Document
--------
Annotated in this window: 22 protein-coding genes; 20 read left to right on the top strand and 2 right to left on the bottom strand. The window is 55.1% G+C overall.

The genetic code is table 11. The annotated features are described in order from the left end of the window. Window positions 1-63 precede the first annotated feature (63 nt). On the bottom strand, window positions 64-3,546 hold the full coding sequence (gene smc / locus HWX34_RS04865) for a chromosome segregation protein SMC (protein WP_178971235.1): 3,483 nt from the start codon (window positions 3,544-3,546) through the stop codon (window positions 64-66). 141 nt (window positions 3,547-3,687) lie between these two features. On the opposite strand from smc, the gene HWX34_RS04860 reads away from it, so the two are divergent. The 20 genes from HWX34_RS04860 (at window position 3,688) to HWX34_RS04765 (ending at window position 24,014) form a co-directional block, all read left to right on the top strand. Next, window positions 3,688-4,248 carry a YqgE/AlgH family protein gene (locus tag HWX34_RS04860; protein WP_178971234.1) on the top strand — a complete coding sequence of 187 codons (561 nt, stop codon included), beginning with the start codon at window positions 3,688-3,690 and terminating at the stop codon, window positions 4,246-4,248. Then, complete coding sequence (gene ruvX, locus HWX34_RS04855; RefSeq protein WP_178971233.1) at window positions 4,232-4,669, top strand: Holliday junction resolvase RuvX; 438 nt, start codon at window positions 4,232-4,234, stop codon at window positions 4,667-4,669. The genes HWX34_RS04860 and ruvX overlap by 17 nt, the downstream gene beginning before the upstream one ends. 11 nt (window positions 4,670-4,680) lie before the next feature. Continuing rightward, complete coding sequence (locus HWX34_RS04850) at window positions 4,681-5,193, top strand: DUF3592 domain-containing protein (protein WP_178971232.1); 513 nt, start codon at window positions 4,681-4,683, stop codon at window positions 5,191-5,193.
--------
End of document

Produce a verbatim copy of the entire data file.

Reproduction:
Annotated in this window: 22 protein-coding genes; 20 read left to right on the top strand and 2 right to left on the bottom strand. The window is 55.1% G+C overall.

The genetic code is table 11. The annotated features are described in order from the left end of the window. Window positions 1-63 precede the first annotated feature (63 nt). On the bottom strand, window positions 64-3,546 hold the full coding sequence (gene smc / locus HWX34_RS04865) for a chromosome segregation protein SMC (protein WP_178971235.1): 3,483 nt from the start codon (window positions 3,544-3,546) through the stop codon (window positions 64-66). 141 nt (window positions 3,547-3,687) lie between these two features. On the opposite strand from smc, the gene HWX34_RS04860 reads away from it, so the two are divergent. The 20 genes from HWX34_RS04860 (at window position 3,688) to HWX34_RS04765 (ending at window position 24,014) form a co-directional block, all read left to right on the top strand. Next, window positions 3,688-4,248 carry a YqgE/AlgH family protein gene (locus tag HWX34_RS04860; protein WP_178971234.1) on the top strand — a complete coding sequence of 187 codons (561 nt, stop codon included), beginning with the start codon at window positions 3,688-3,690 and terminating at the stop codon, window positions 4,246-4,248. Then, complete coding sequence (gene ruvX, locus HWX34_RS04855; RefSeq protein WP_178971233.1) at window positions 4,232-4,669, top strand: Holliday junction resolvase RuvX; 438 nt, start codon at window positions 4,232-4,234, stop codon at window positions 4,667-4,669. The genes HWX34_RS04860 and ruvX overlap by 17 nt, the downstream gene beginning before the upstream one ends. 11 nt (window positions 4,670-4,680) lie before the next feature. Continuing rightward, complete coding sequence (locus HWX34_RS04850) at window positions 4,681-5,193, top strand: DUF3592 domain-containing protein (protein WP_178971232.1); 513 nt, start codon at window positions 4,681-4,683, stop codon at window positions 5,191-5,193.